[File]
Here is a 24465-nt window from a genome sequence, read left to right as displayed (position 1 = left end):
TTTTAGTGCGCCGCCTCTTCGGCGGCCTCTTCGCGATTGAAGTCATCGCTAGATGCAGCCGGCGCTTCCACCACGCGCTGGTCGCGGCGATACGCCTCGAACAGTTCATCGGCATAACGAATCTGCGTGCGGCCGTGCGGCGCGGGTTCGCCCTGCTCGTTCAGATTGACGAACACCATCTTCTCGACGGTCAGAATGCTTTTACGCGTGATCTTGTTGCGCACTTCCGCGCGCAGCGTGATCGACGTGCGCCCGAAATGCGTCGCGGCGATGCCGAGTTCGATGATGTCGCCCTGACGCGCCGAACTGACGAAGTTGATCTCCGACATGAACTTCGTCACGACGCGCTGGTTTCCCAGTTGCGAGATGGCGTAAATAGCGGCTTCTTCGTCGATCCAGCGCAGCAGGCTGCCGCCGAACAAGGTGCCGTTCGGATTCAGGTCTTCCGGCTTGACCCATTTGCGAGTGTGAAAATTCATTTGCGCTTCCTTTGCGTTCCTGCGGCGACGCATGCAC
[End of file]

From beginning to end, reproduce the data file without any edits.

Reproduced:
Here is a 24465-nt window from a genome sequence, read left to right as displayed (position 1 = left end):
TTTTAGTGCGCCGCCTCTTCGGCGGCCTCTTCGCGATTGAAGTCATCGCTAGATGCAGCCGGCGCTTCCACCACGCGCTGGTCGCGGCGATACGCCTCGAACAGTTCATCGGCATAACGAATCTGCGTGCGGCCGTGCGGCGCGGGTTCGCCCTGCTCGTTCAGATTGACGAACACCATCTTCTCGACGGTCAGAATGCTTTTACGCGTGATCTTGTTGCGCACTTCCGCGCGCAGCGTGATCGACGTGCGCCCGAAATGCGTCGCGGCGATGCCGAGTTCGATGATGTCGCCCTGACGCGCCGAACTGACGAAGTTGATCTCCGACATGAACTTCGTCACGACGCGCTGGTTTCCCAGTTGCGAGATGGCGTAAATAGCGGCTTCTTCGTCGATCCAGCGCAGCAGGCTGCCGCCGAACAAGGTGCCGTTCGGATTCAGGTCTTCCGGCTTGACCCATTTGCGAGTGTGAAAATTCATTTGCGCTTCCTTTGCGTTCCTGCGGCGACGCATGCAC